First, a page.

The world contains two classes of people: the few who, have eyes to see and intelligence to know what is passing around them, and who are so affected by the sight, that they are forced to give their assistance, and the others who,see and understand nothing, or if they by chance obtain some inkling of the truth, take no heed. In the midst of a world that is hurrying on to destruction, they think only of feasting at the restaurants of their times. In any case, they give no thought to the millions of unhappy beings around them, creatures who are enslaved by wretchedness, doubts and want of God.
As we are so accustomed to live in the midst of egoism which prevails and rules everywhere, we do not perceive the hatefulness of this vice. Those whom some special grace has enlightened in their darkness of unbelief outside the Church, and led them suddenly to the clairvoyance of faith in the Gospel, are full of astonishment and contempt for the ” nobodies ” who fill the world and want nothing beyond the vanities which satisfy their mean desires.
Consider two examples of a worldly life. A young girl lay on her deathbed and just as she was expiring she said to the nun, who was nursing her: ” Sister, my hands are empty.”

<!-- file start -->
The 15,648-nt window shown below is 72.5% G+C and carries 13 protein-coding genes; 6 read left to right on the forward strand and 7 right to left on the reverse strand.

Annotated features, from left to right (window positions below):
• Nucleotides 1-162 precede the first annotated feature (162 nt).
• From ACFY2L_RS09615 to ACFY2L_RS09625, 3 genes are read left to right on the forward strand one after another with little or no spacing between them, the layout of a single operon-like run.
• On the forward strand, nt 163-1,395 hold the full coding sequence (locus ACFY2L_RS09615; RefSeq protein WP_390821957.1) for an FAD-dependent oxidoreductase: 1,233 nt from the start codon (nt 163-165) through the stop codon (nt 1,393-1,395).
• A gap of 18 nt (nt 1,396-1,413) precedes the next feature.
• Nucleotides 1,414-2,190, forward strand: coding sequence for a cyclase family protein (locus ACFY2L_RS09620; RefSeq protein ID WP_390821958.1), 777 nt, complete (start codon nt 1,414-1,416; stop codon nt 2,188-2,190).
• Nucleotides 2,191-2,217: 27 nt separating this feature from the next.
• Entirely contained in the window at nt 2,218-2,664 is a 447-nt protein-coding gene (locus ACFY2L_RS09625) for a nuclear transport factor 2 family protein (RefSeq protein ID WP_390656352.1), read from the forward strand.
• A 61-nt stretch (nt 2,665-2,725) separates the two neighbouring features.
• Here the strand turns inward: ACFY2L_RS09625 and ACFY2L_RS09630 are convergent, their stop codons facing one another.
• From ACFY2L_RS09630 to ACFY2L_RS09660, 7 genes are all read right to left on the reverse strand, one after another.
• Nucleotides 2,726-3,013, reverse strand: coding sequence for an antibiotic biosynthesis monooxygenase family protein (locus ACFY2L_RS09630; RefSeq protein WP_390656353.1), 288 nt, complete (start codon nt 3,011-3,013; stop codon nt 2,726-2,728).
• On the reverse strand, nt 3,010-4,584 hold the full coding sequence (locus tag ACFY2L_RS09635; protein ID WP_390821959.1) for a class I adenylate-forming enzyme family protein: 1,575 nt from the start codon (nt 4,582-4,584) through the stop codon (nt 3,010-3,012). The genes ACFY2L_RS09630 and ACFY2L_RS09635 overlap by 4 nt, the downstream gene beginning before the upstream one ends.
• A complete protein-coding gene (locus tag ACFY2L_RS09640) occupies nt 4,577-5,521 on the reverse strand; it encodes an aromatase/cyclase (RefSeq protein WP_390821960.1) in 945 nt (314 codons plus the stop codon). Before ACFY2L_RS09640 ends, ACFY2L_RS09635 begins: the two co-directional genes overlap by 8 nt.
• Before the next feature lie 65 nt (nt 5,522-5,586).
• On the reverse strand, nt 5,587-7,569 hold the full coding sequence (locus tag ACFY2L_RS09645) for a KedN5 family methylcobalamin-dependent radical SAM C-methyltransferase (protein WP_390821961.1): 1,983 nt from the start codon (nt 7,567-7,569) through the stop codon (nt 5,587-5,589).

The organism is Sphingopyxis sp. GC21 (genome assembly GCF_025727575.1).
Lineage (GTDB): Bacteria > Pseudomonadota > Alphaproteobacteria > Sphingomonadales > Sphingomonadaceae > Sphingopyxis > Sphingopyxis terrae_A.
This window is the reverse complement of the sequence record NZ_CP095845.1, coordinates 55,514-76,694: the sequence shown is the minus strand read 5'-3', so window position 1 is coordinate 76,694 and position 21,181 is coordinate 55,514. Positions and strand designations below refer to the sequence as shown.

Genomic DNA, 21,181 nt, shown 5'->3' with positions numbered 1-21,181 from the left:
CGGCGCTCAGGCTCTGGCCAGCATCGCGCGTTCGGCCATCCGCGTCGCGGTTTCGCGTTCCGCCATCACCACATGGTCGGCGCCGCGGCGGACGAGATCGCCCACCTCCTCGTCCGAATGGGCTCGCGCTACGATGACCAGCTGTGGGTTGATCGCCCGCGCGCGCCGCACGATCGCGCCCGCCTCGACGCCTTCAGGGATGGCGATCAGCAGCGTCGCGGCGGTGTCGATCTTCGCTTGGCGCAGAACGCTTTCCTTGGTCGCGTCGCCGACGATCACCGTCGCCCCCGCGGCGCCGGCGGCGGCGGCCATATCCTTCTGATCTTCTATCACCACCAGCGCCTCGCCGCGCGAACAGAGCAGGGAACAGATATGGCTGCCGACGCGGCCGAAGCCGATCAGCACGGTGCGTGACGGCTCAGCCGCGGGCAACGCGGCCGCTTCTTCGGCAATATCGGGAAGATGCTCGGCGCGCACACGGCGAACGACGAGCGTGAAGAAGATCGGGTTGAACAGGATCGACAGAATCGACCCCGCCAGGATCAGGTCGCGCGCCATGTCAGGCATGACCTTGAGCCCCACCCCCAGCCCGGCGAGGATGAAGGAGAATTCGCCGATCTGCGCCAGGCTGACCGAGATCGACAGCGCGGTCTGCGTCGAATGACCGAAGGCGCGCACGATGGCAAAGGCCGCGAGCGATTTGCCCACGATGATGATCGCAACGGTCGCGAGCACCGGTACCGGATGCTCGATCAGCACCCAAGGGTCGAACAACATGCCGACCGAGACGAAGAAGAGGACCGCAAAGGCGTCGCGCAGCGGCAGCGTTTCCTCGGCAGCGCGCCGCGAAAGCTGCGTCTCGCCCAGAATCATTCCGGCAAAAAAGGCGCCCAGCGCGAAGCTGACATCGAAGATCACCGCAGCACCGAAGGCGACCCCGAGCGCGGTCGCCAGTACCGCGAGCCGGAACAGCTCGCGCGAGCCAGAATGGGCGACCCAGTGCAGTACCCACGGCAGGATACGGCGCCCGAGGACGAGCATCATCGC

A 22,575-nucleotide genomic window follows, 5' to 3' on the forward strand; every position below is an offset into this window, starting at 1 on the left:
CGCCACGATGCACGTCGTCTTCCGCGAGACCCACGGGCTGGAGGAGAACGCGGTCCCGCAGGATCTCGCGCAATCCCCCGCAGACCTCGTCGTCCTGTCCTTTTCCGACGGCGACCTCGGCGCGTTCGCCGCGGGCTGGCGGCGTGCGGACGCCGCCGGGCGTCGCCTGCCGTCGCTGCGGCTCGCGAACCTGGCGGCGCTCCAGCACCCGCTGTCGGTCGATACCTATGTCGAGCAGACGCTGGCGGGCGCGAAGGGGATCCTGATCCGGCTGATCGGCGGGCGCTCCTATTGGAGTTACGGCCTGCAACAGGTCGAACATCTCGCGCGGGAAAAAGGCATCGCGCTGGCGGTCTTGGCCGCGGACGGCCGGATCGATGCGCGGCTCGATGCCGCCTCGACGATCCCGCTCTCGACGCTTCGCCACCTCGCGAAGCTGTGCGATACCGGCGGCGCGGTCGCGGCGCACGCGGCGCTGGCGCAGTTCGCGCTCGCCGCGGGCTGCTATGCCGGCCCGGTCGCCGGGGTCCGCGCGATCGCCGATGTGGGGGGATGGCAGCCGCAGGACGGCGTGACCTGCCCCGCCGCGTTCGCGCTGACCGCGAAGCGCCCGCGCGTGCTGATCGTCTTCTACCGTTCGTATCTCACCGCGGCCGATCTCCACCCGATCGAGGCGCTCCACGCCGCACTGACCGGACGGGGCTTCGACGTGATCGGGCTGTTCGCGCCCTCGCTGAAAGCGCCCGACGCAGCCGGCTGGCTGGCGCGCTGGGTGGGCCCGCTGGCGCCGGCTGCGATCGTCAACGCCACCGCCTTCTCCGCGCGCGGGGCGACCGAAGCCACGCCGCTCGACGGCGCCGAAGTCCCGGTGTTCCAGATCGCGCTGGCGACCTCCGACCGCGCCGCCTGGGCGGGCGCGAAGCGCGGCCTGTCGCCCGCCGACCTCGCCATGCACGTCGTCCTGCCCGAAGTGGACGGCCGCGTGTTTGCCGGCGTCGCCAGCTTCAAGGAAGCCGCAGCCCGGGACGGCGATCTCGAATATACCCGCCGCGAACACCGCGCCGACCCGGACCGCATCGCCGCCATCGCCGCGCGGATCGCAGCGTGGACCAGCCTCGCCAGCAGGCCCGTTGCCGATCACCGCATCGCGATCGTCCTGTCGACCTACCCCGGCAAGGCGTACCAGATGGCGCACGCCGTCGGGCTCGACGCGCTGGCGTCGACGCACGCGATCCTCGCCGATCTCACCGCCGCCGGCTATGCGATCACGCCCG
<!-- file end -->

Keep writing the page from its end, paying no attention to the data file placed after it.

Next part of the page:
An Austrian nobleman, as he lay dying, said : “When God asks me to render an account of my life, what shall I answer ? I can only say : Lord, I have killed hares and hares and hares, and nothing more.
It is really too insignificant,” and he spoke the truth. We are no partisans of Jansenism, no enemy of lawful amusements, but we condemn the terrible habit of looking at life from the sole point of view of how much pleasure it can be made to yield. There is something else to do.
But we have not yet touched bottom. Men might at least be contented with neglecting God as is the case with the majority, but some go further. For them, it does not suffice to ignore God, they are animated by a most virulent hatred of their Creator and of the Catholic Church.
Rene Bazin, writing during the War with his usual delicacy of expression, sets forth the anomaly of a crucifix which for years had occupied a place of honour in the schoolroom being found by some American soldiers in the school-mistress’s attic. The crucifix had been relegated to the rubbish heap! Surely such an act of vandalism helps to explain how a conversation such as the subjoined could take place. Two children were in the Museum at Cluny looking at a large crucifix:” Look, Madeleine,” said one, ” does not that man look wretched ?” ” Why does he hang down his head ?” ” He seems to be crying, don’t you think so?”